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Through the Lens

Left: Carl on skis at the Shack, ca. 1945. / Right: The author taking photos while canoeing the Kickapoo River, October 2023.

By Maia Buschman

Ah, to peer into the viewfinder, frame a piece of the world, and press the shutter.

It started a little haphazardly, of course. Growing up, most electronics in my orbit had a camera feature - a Nokia flip phone, a handheld Nintendo, touchscreen mp3 players. Whether they took good-quality photos was beside the point; I was happy just to tinker, to freeze time in any way I could then play around with the results.

Left: Image taken on a Nintendo DS game console of a spadefoot toad, 2009. / Right: Light through the clouds, taken with a Samsung Galaxy Player, 2012.

Somewhere along the way, the curiosity grew a little more focused. The summer before high school, I endeavored to capture daily photos of myself as a diary of my vacation activities. Around that same time, I'd also become inspired by another blogger's "photo a day" practice, and as the weeks and months went by, I challenged myself to expand my view; to bring in location and context, the other people - or creatures - I was with, the things I was doing; to incorporate more of the little bit of world I inhabited.

Left: Pic a Day 4/5/14, stopping to admire flowers while dog-walking. / Right: Pic a Day 12/12/17, night walk through snow, Vermont.

My "pic a day" streak lasted six years. While I've since moved away from that disciplined daily practice, the camera is, as ever, a steadfast companion. The urge to document new life experiences and adventures, to frame the familiar in novel ways, is irrepressible. And why would I want to repress it? This means of learning and exploring has only ever opened the world up to me and encouraged me to keep seeing differently.

Early fellowship explorations, June 2023.

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Carl Leopold, the fourth child and youngest son of Aldo and Estella, seemed to have also arrived at photography rather opportunistically. Aldo had taken a trip to Germany in 1935 and returned with an unexpected memento: a Zeiss Ikon camera. Leopold intended to use it to capture images for his wildlife ecology classroom slides, but instead, a new passion was ignited in his teenage son. In an interview almost seventy years later, Carl said plainly that "I fell in love with that camera and there was no separating me from it, [ever] since."

Left: Carl Leopold practicing archery. / Right: Aldo Leopold holding the Zeiss Ikon camera. Both images ca. 1935.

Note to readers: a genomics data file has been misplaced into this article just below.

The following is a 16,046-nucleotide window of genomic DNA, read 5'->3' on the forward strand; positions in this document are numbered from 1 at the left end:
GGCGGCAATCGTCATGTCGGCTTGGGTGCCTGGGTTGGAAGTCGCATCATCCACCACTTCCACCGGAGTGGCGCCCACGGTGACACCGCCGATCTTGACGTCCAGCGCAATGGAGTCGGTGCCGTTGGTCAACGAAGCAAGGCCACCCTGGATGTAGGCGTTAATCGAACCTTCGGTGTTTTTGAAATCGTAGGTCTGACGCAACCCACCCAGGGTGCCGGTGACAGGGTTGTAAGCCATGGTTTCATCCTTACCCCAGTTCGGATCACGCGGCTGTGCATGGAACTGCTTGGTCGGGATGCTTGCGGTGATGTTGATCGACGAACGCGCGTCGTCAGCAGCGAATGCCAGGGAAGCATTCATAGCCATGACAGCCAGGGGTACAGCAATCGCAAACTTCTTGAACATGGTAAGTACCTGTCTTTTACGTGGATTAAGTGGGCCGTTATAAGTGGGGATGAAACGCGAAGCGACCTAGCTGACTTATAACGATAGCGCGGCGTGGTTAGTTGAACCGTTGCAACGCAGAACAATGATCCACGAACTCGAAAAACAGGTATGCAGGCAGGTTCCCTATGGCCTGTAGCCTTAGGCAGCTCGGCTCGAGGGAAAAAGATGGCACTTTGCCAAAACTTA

Laying claim to the camera, Carl was bestowed with both the privilege and responsibility of being the family documentarian - to hear him tell it, he "captured that honor from the very beginning" as he snapped away on his family's weekend retreats to the Shack, recording renovations to the chicken coop, marking changes to the old farm landscape, and leaving hundreds of photos worth of history.

Clockwise from top left: Aldo at the Shack. / Carl's sister Nina inside the Shack with Gus. / Aldo looking over a prescribed prairie fire./ The interminable task of repairing the Shack chimney. Ca. 1930s-40s.

It's a little disorienting to uncover our commonalities. Chance encounters with cameras, of course, but just as I created (or, tried to create) a Photo Club in high school, so too did Carl. "I helped form a Camera Club," he said in a 2003 interview with Buddy Huffaker. "Everybody in the club was just crazy about taking photographs." He bragged that his camera "was probably the best one in the lot," which I could maybe agree with, a little - despite taking advantage of any available device, I did get compliments on the "fancy camera" I gifted myself with in my late teens; and I also had the chance to play around with my grandfather's old Olympus film cameras, which in and of themselves feel brag-worthy despite my inexperience with them.

Left: A replica of Carl's brag-worthy Zeiss Ikon camera, on display in the visitor center exhibit hall. / Right: Backyard still life, taken with an Olympus OM-2 SLR camera, 2019.

The impact of such extensive photo-taking can, of course, only be seen when looking back. In Carl's case, his documentation gave us a glimpse into the creation of a national historic landmark and an iconic conservation experiment. He reflected on this legacy toward the end of his life: "There is the opportunity to look at the ruination that was here when we started, and how it’s converted into this simply gorgeous product." The photographer's framing of the world is no small thing, then. Beyond revealing our own individual changes over time, it also showcases the way human and environmental systems evolve and shift.

Top: Shack landscape panorama, as seen by Carl ca. 1939 / Bottom: Shack landscape as seen by the author, 2023.

Peering into the Leopolds' past through Carl's lens not only lends an intimate view into history that's sparked my curiosity, it's created a deeper sense of connection with a place and people that were otherwise strangers. We're united by mirrors and shutters, by open-minded attention and wonder. And now, I can say I've trod the same earth as him, stood in the shade of trees that he and his family planted in barren sand and hoped would take root.

Left: Aldo and Carl work on Levee road fence, ca. 1939 /Right: Close-up of Levee fence gate, June 2023.

I've seen, through his camera as well as my own, this little bit of world come to life.

It’s a gift I’ll take with me wherever I go next.

The author and her camera(s) overlooking Frank’s Hill, 2023.